Energy Security and the Energy Transition: A Classic Framework for a New Challenge
Policymakers in the US and around the world are grappling with how to understand the security implications of an energy system in transition—and if they aren’t, they should be. Recent attacks on Saudi facilities show that oil supply remains vulnerable to disruption. New energy forms can help reduce vulnerability to oil supply outages, but they also have the potential to introduce new vulnerabilities and risks. The US and its allies have spent the past 50 years building a robust domestic and international response system to mitigate risks to oil supplies, but similar arrangements for other energy forms remain limited. This paper offers a framework for assessing energy security based on an evaluation of vulnerability, risk, and offsets; this approach has been a useful tool for assessing oil security for the past 50 years, and it can be relevant for assessing energy security in an energy system in transition.
Energy security considerations are not new phenomena. More than a century ago, addressing the risks in switching the Royal Navy’s main source of fuel from coal to oil, Winston Churchill famously argued that “safety and certainty in oil lie in variety and variety alone.” Access to oil supplies was a major strategic consideration for all the major actors during World War II, and it became a focus of individual citizens and their political leaders during the oil shocks of the 1970s. While these considerations have historically been motivated by consumers worried about access to uninterrupted supplies of oil, producing countries can equally raise concerns about shocks to— and the security of—demand.
In addition to geopolitical risk, the reliability of energy supplies has recently been threatened by factors ranging from weather events (the frequency and intensity of which are exacerbated by climate change) to terrorist activities, industrial accidents, and cyberattacks. The recent attack on Saudi oil facilities and resulting disruption of oil supplies,1 hurricanes on the Gulf Coast (which disrupted oil and gas production and distribution, as well as the electrical grid), and high winds in California that caused widespread power outages have brought energy security once again into the global headlines.
Even with the US now on a trajectory to achieve the long-sought goal of energy self-sufficiency, global energy security remains a strategic and economic challenge. While self-sufficiency would alleviate some of the traditional concerns about global supply disruptions, the fact that many energy forms remain traded commodities means that foreign disturbances will continue to impact domestic markets. Rapid growth in the use of renewable energy (and use of batteries for electric vehicles and power grid management) may help mitigate conventional security concerns with regard to fossil fuels, although these changes may also reveal new risks. Moreover, the US and its allies have a cooperative system for dealing with oil supply disruptions— including both commercial and strategic oil stockpiles—but the framework for dealing with risks arising from the growing use of other fuels is very limited.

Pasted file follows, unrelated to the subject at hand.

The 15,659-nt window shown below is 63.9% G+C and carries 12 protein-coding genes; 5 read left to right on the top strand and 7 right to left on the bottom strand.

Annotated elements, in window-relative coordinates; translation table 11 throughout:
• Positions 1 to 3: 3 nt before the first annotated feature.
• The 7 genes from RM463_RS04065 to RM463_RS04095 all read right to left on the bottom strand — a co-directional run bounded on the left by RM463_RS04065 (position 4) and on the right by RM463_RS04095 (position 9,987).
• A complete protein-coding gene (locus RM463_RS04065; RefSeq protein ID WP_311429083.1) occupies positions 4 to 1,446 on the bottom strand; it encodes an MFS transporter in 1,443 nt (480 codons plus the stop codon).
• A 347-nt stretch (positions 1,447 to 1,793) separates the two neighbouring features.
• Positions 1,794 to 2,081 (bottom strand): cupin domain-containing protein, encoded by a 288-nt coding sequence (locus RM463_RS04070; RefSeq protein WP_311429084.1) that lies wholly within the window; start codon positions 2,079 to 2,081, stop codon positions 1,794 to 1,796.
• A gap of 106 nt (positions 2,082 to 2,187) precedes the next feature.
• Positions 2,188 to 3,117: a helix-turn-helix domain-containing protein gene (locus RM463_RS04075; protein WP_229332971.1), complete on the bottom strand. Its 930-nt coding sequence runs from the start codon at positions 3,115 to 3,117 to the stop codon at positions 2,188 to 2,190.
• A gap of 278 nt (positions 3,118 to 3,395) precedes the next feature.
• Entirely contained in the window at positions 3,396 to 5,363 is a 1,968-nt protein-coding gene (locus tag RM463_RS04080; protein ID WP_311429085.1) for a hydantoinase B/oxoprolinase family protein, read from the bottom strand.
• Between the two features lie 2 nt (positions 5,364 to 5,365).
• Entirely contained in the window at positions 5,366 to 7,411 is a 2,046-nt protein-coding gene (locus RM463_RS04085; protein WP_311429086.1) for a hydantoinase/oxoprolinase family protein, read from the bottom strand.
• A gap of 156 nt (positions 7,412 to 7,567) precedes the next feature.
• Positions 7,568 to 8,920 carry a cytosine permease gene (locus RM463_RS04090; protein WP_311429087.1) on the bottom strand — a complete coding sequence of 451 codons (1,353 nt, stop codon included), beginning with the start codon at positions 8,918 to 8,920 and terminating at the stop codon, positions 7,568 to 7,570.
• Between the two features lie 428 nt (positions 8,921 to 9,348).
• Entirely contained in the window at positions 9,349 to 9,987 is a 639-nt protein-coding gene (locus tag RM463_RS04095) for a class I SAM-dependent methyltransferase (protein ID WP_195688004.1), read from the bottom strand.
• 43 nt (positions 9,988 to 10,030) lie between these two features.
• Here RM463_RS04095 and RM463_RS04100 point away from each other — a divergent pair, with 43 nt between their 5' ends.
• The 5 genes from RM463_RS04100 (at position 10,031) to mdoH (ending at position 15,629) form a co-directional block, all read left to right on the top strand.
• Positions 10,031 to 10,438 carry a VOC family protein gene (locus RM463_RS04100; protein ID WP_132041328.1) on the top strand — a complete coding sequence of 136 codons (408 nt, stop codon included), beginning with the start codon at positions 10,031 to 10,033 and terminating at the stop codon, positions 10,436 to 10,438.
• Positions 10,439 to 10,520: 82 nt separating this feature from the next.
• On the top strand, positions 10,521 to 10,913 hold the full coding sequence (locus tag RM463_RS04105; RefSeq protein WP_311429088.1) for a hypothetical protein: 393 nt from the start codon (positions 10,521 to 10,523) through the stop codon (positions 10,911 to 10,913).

There are many approaches to appraising energy security. As a young energy security specialist in the US government in the 1980s, I learned an approach based on assessing vulnerability, risk, and offsets that I’ve found useful in evaluating oil security. In this paper, I argue that this framework can be useful for assessing the security of an energy system in transition—in particular, a transition away from coal and oil toward natural gas and renewables in part due to climate change. I will apply this framework of vulnerability, risk, and offsets to the current oil market and a potential future energy system in transition to renewable energy and natural gas. This discussion is not intended to be an exhaustive review of all potential facets of the issue, but as an illustration of the framework’s application. I primarily focus on the US, but with some consideration of other key energy players and the world as a whole.
The first element of the framework is vulnerability, which is how exposed the US and global energy systems are to a shock. This could include the size of the energy input to the economy (in absolute terms and especially in financial value), the degree of substitutability, and the concentration in key sectors, such as the importance of oil in transport. Vulnerability has loomed in public perceptions as an economic consideration, experienced as either price spikes and/or physical shortages. Other vectors of vulnerability can include potential adverse effects from a disruption for diplomatic, strategic, or military objectives. In recent years, environmental objectives—especially climate change—have emerged as increasingly important to assessing vulnerability.
In addition, risk assesses the chances of a shock. Considerations must include not only the probability of a disruption but also an assessment of the potential magnitude and duration. A large but brief shock (such as the one seen recently in Saudi Arabia) may be less disruptive than a small but long-lasting one.
Finally, offsets include the capacity and timeline to counter a shock. This could include the ability to increase production elsewhere, draw supply from inventories, switch to other energy sources, and/or reduce demand by conserving energy. The purpose of these interventions is to cushion the impact of the shock while giving markets—both producers and consumers—a chance to respond in a more orderly fashion.